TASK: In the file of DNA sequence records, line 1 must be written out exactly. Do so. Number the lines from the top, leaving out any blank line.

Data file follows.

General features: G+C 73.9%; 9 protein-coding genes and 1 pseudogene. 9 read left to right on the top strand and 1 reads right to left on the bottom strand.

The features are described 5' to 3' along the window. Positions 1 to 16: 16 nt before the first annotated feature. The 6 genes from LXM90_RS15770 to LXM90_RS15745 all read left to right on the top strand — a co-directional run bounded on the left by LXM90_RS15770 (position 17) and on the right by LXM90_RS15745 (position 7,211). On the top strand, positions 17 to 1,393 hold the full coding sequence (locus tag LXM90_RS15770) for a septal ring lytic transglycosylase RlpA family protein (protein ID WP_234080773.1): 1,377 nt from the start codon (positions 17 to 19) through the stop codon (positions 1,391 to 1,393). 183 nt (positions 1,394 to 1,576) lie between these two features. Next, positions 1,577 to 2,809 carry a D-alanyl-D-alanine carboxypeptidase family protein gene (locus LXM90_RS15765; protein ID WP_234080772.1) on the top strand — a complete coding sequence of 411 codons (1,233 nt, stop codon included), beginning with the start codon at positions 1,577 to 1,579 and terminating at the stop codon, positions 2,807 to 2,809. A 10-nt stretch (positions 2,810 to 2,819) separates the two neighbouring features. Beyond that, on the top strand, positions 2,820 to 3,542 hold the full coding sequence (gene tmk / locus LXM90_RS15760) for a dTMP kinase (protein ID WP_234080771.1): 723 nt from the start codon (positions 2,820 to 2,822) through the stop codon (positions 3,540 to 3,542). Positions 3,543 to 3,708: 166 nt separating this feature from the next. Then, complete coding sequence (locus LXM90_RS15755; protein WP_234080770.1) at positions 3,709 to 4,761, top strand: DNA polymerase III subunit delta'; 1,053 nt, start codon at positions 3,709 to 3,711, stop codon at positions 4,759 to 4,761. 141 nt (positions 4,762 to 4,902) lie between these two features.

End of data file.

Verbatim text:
General features: G+C 73.9%; 9 protein-coding genes and 1 pseudogene. 9 read left to right on the top strand and 1 reads right to left on the bottom strand.